Bay Of Limestone Islands Carved From The Cliffs Over Millions Of Years
The Bay Of Islands is where you’ll get once last chance to stand at on the cliff top above the ocean on your Great Ocean Road trip before the road slightly goes inland to cut across to Allansford, where it officially ends.
Grouped together in a bay that has been slowly eroding for millions of years are these huge chunks of Sandstone and Limestone.
How To Get The Best View Of The Bay Of Islands
The Bay Of Islands are just to the west of Peterborough, a few kilometres out of the Port Campbell National Park on the Shipwreck Coast.
There are two main spots to get a view of the Bay Of Islands, one of them being popular, the other being much better!
By following the signs or your GPS, you’ll arrive at the main Bay Of Islands car park. The area around the car park is very typical of the coastline, show casing local native plants and the golden dust from the sandstone. To get out to the viewing platform, it’s about 200 metre walk and you’ll get a view from south to north.
If you’re to then drive about one kilometre further along the Great Ocean Road to the Boat Ramp called ‘Boat Bay’, there’s a short 50 metre walk out to a viewing platform where you’ll get a much better angle of the Bay of Islands and be able to see way more of the sandstone islands in the bay.
Depending on what time you visit the Bay Of Islands will determine your photography capacity. As the sun sets in the west, if you head to Boat Bay in the mid afternoon on a sunny day, it’ll be damn hard to get a nice photo due to the position of the sun.
How The Bay Of Islands Was Formed
Over 20 million years ago, this entire part of the coastline formed at the bottom of a super deep ocean. The sandstone was created by the fish, plants and sand from river leading into the ocean all depositing at the bottom and compacting over time. Any part of the Sandstone that has 50% or more fossils is Limestone and typically erodes at a much slower rate.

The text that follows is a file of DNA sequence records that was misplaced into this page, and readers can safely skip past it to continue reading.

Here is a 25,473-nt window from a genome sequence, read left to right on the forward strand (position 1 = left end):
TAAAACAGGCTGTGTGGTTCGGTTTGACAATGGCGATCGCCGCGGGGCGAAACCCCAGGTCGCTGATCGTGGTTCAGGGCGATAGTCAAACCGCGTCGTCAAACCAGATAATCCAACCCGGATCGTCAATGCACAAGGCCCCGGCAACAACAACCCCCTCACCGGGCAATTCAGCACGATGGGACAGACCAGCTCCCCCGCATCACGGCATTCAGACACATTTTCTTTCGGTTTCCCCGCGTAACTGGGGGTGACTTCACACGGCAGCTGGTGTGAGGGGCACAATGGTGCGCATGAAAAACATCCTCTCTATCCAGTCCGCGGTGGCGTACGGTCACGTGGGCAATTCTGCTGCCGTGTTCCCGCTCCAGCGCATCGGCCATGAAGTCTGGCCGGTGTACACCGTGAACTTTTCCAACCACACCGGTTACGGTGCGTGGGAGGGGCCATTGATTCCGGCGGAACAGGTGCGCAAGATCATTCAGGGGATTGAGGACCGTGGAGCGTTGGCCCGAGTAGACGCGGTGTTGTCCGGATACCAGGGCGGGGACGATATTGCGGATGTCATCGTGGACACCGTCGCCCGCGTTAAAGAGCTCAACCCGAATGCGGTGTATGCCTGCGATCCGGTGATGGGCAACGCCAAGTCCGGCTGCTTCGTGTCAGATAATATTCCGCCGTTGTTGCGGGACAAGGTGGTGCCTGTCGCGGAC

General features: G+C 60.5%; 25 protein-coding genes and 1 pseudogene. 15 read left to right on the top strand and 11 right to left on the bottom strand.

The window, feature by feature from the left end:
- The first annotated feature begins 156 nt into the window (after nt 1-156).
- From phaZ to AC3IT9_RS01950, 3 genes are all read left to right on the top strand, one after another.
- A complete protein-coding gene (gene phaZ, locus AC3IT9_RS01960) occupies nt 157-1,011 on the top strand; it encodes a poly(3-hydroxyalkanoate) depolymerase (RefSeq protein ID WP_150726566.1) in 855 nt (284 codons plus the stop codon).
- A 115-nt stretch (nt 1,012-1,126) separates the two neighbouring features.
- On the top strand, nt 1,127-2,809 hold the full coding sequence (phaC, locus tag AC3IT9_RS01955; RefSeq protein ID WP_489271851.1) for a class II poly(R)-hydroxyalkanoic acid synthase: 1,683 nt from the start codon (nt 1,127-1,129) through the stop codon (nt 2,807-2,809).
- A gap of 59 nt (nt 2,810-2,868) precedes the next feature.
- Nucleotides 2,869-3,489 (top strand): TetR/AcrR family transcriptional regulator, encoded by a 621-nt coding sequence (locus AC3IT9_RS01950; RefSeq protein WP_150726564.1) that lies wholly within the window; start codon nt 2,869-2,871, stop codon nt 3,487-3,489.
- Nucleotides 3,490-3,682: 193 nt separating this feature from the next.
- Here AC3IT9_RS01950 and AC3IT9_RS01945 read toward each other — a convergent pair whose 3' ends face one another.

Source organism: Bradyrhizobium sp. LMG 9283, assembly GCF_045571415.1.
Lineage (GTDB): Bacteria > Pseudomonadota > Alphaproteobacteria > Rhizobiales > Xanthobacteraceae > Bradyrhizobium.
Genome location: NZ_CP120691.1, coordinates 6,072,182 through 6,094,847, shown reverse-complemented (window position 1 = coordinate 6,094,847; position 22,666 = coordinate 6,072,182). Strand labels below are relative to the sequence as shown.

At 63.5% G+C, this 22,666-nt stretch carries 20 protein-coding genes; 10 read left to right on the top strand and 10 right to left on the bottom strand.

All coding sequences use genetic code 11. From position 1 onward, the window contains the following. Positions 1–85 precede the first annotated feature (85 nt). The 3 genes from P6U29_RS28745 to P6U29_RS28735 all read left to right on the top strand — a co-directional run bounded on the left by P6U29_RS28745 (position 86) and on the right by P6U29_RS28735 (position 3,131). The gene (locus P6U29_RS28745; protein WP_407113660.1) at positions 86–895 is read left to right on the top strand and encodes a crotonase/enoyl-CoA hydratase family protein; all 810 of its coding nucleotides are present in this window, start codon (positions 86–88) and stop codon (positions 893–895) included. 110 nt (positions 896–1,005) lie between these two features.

At a rate of 1.5-2cms per year, the ocean has eroded this part of the coastline and formed this bay with massive Limestone formations towering above the water.
Originally, the ocean would have eroded the weakest part of stone and formed huge tunnels, the tunnels then collapse and create this incredible and rugged coastline.
Accommodation & Camping Near The Bay Of Islands
The closest town to the Bay Of Islands is Peterborough, which is a few minutes by car. Here, you’ll find plenty of holiday homes to rent.
If you’re to head back towards Melbourne along the Great Ocean Road, Port Campbell is only about 15 minutes away and has a huge amount of accommodation options. You’ll be able to pitch your tent and camp at Port Campbell otherwise there are loads of other options from a backpackers hostel to luxury accommodation.